Dredger turns up more debris
Crash of SilkAir Flight MI 185 ——————————
Amount of material found so far is extraordinary, considering operating conditions, says Tony Tan
DAY One of dredging the Musi River turned up a lot more of the wreckage from the SilkAir Boeing 737-300 which crashed here two weeks ago.
The debris included human bones and personal effects, passports, identity cards, credit cards and cash belonging to the 104 people who perished in the tragedy.
More than 100 bags of debris were recovered in less than a day – about three to four times more than was found each day when the search was done manually.
More fragments of the aircraft’s engine and body were also picked up, but there was still no sign of the second black box – the cockpit voice recorder.
Dredging started on Wednesday evening, after almost two weeks of manual operations using search ships, sonar equipment and naval divers.
At the crash site yesterday, First Admiral Rosihan Arsyad, the Indonesian western fleet commander heading the search and recovery operation, said: “Now that we are using the dredger, the recovery work is going along a lot faster than before.
“In less than 24 hours, much has been picked up, but the human bones recovered are only small pieces, each about 10 to 15 cms long.”
Although the dredging was expected to last about four days originally, he said that it might now go on for two to three days more.
This was because much of the debris was embedded very deep in the river bed.
“The same area will have to be dredged two or three times, and we are going about three metres under the river bed,” he said.
A second dredger is expected at the site, but it will not be used immediately because one machine is enough to work the 60 m by 60 m area.
The machine, about 20 m wide, scoops up mud and debris, which is then checked manually for human parts and other important fragments.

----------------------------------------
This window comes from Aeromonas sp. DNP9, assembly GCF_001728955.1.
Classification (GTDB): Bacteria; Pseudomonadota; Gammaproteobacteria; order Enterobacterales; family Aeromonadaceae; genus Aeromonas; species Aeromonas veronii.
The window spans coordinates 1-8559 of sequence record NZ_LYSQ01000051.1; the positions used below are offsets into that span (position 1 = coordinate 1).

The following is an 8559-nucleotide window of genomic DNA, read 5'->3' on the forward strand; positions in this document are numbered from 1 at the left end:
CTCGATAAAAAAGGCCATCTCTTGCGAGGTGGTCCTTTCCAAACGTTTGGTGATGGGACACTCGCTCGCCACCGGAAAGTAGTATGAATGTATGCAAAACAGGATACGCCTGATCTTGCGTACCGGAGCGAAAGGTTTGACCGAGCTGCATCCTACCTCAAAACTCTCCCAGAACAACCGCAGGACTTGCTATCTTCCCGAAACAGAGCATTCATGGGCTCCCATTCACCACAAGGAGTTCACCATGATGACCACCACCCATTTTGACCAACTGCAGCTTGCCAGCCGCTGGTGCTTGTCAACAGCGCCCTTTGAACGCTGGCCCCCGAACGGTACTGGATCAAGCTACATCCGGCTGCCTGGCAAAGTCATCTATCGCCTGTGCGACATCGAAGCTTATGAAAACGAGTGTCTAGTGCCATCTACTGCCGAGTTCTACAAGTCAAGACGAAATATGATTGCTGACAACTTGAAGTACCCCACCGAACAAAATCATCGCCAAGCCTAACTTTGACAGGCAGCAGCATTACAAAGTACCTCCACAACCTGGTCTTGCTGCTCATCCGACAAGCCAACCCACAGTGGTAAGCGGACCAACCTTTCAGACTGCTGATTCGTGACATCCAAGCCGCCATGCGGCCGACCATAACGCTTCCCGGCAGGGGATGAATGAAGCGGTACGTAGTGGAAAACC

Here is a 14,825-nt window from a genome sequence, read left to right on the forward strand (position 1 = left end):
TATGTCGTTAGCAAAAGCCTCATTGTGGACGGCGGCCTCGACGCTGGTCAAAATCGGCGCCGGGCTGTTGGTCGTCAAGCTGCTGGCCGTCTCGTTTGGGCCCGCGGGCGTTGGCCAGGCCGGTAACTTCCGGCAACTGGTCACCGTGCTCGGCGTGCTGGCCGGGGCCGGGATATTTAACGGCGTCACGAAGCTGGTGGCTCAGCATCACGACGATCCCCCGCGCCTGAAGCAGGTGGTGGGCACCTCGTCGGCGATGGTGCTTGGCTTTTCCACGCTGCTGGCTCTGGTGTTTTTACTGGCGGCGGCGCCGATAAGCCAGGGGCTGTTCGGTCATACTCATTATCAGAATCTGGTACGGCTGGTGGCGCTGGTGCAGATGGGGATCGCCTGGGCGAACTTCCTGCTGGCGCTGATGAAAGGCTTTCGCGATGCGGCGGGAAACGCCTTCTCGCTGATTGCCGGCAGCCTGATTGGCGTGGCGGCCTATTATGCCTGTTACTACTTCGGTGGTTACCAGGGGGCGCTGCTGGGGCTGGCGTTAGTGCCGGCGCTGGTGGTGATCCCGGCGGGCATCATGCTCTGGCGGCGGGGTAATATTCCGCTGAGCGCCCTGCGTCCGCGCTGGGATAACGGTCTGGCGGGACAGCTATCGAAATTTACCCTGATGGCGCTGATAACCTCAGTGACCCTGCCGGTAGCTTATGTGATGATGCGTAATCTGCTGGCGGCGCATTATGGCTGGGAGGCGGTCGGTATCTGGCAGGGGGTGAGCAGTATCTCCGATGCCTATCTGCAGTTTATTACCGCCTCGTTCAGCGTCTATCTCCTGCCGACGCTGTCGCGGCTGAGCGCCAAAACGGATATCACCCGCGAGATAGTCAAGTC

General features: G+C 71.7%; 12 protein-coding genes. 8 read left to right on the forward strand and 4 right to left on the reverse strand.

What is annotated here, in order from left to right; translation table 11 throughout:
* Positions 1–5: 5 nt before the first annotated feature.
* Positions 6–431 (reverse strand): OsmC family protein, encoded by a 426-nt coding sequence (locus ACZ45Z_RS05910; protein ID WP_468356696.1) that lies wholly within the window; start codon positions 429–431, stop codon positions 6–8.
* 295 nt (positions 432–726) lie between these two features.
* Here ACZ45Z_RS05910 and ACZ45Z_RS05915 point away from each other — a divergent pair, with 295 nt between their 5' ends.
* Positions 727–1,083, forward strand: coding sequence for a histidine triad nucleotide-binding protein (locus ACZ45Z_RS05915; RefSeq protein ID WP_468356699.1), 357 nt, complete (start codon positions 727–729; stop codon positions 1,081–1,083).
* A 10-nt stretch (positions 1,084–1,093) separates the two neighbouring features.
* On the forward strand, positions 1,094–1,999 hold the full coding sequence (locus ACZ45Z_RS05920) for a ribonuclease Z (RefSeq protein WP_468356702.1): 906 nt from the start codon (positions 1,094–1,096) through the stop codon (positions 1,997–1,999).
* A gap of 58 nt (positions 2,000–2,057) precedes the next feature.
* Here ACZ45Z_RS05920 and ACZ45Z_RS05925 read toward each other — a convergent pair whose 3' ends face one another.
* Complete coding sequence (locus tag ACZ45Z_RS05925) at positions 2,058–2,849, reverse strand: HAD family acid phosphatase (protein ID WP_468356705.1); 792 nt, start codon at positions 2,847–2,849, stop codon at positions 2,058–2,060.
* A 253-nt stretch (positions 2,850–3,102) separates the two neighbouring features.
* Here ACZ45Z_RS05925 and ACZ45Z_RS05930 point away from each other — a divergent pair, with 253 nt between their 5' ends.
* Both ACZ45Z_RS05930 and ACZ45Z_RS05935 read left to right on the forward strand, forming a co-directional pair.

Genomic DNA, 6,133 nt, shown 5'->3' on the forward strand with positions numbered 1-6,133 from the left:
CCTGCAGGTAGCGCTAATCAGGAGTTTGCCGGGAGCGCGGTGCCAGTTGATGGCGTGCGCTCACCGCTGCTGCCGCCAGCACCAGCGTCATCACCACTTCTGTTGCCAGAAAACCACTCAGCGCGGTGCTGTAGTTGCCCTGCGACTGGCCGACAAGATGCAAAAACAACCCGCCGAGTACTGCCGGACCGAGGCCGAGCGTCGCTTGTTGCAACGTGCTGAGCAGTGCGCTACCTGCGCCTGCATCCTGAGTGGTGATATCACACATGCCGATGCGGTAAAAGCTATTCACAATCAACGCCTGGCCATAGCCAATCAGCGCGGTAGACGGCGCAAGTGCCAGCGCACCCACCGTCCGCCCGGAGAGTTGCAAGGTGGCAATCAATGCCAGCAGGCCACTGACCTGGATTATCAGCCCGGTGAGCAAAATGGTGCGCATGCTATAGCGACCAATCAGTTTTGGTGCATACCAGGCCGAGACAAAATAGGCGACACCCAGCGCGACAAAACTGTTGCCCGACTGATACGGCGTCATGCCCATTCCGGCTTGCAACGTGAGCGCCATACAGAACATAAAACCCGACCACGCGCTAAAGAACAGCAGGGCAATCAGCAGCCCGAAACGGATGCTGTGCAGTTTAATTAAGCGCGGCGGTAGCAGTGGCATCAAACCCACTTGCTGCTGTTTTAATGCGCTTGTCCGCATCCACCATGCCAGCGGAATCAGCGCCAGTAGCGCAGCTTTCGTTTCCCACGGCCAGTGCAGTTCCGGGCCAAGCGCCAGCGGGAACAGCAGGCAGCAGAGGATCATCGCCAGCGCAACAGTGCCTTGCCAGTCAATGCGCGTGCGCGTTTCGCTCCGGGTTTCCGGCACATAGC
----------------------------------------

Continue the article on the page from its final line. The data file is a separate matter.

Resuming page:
But the admiral stressed that dredging had its setbacks: “When the divers go down, they tend to be more careful with the debris, but in this case, because machines are used, there would be more damage done.”
“This is why we will continue to use scanners and, if necessary, send the divers down if important pieces like the cockpit voice recorder are detected.”
Deputy Prime Minister Tony Tan yesterday observed the dredging operations and told reporters afterwards: “We will get a considerable volume of wreckage through this operation.”
The search teams also hope to recover the second black box, or cockpit voice recorder, in the next few days, he said, adding that the debris uncovered so far indicated that the ill-fated aircraft had disintegrated.
“That is why no large parts of the plane have been found,” he said.
Dr Tan was briefed earlier on the progress of the investigations.
“The amount of material they have been able to recover in this last two weeks is really extraordinary in the light of the very difficult conditions in which people have had to operate,” he said.
Besides commending Singapore Armed Forces personnel for their efforts in the rescue operations, he also noted that Indonesia had “spared no efforts, providing much resources and manpower”.
“We are grateful and will always remember the Indonesians’ hand of friendship in our time of need,” he said.
Meanwhile, Communications Minister Mah Bow Tan will not be going to Palembang today, as planned earlier.
Replying to media queries, SilkAir said yesterday that Mr Mah and Indonesian Transport Minister Haryanto Dhanutirto had agreed to postpone their meeting for a few days, in view of the dredging work.
“This will allow time for them to better assess the results of the operations and to decide on the next course of action,” it said.